Responding To A Puzzled Scribe The Barberini Version Of Habakkuk 3 Analysed In The Light Of The Other Greek Versions -- By: Joshua L. Harper

Journal: Tyndale Bulletin
Volume: TYNBUL 64:2 (NA 2013)
Article: Responding To A Puzzled Scribe The Barberini Version Of Habakkuk 3 Analysed In The Light Of The Other Greek Versions
Author: Joshua L. Harper


Responding To A Puzzled Scribe
The Barberini Version Of Habakkuk 3 Analysed In The Light Of The Other Greek Versions1

Joshua L. Harper

Some time before the Ninth Century AD a puzzled scribe wrote the following note at the end of a Greek version of Habakkuk 3:

τὴν ᾠδὴν τοῦ Ἀμβακοὺμ οὐχ εὗρον συμφωνοῦσαν οὔτε τοῖς ο̄, οὔτε ἀκύλᾳ, οὔτε συμμάχῳ, οὔτε θεοδοτίωνι· ζητήσεις οὖν εἰ τῆς ε̅̄ ἢ τῆς ϛ̄ ἐκδόσεως:— ἑτέρας ἐκδοχῆς προσευχὴ Ἀμβακοὺμ μετ’ ᾠδῆς, τῶν ο̅̄ ἑρμηνεία:

I have not found [this] ode of Habakkuk to agree with either the Septuagint or Aquila or Symmachus or Theodotion; you must therefore search to see whether it is the edition of quinta or sexta. — From another version, the prayer of Habakkuk with a song, the translation of the Septuagint:

This anonymous version of Habakkuk 3, which he had just finished copying, cannot be identified with any of the other known Greek versions of Habakkuk or the Twelve Prophets. It is only found in six Septuagint manuscripts, and has come to be known as the Barberini version of Habakkuk 3 after one of the best witnesses, which was formerly in the library of the Barberini family in Rome.

The goal of my thesis is to describe the Barberini version and the translator responsible for it—to give the who, what, where, when, why, and how of its creation in so far as this can be determined by comparing the Barberini Greek version with the other Greek and Hebrew versions of the chapter. As such, the results of the investigation can be broken down under these convenient headings.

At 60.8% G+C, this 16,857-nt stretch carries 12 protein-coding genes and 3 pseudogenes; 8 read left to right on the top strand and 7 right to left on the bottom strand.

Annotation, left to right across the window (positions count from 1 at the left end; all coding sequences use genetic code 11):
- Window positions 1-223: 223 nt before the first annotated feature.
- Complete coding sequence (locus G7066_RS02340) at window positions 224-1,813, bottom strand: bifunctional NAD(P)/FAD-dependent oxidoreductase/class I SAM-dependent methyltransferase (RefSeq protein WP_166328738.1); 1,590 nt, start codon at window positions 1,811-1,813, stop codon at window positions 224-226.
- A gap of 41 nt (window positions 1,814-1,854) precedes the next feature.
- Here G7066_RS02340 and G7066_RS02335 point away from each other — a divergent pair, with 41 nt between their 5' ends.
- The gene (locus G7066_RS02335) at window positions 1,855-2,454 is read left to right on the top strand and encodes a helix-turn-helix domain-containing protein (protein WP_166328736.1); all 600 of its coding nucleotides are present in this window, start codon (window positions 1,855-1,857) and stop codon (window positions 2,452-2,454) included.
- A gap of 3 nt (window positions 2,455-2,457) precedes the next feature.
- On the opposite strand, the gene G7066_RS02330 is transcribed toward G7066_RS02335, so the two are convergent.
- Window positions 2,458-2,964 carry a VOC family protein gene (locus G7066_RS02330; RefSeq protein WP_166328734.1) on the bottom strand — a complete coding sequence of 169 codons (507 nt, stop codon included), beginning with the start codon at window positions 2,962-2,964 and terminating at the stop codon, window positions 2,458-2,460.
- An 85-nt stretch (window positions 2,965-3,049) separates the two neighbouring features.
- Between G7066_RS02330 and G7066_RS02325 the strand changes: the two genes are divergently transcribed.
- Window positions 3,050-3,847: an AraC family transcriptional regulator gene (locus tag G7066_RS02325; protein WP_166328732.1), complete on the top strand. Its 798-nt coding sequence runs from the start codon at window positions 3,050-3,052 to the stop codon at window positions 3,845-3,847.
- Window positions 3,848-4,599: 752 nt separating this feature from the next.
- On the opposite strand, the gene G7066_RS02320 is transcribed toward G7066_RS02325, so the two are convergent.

How? Analysing the translation technique of the translator is perhaps the most concrete focus of the thesis. The version is clearly oriented toward producing clear, stylish Greek, rather than in representing every element of the Hebrew source text. The translator has felt free to transform the Hebrew in various ways, including syntactical modifications, careful choice of vocabulary, translations which clarify obscure Hebrew, flexibility of expression (especially with regard to function words), as well as attempts to produce an aesthetically pleasing and rhetorically elegant translation. These modifications mean that it is not always easy to reconstruct the Hebrew Vorlage used by the translator, and the version is th...

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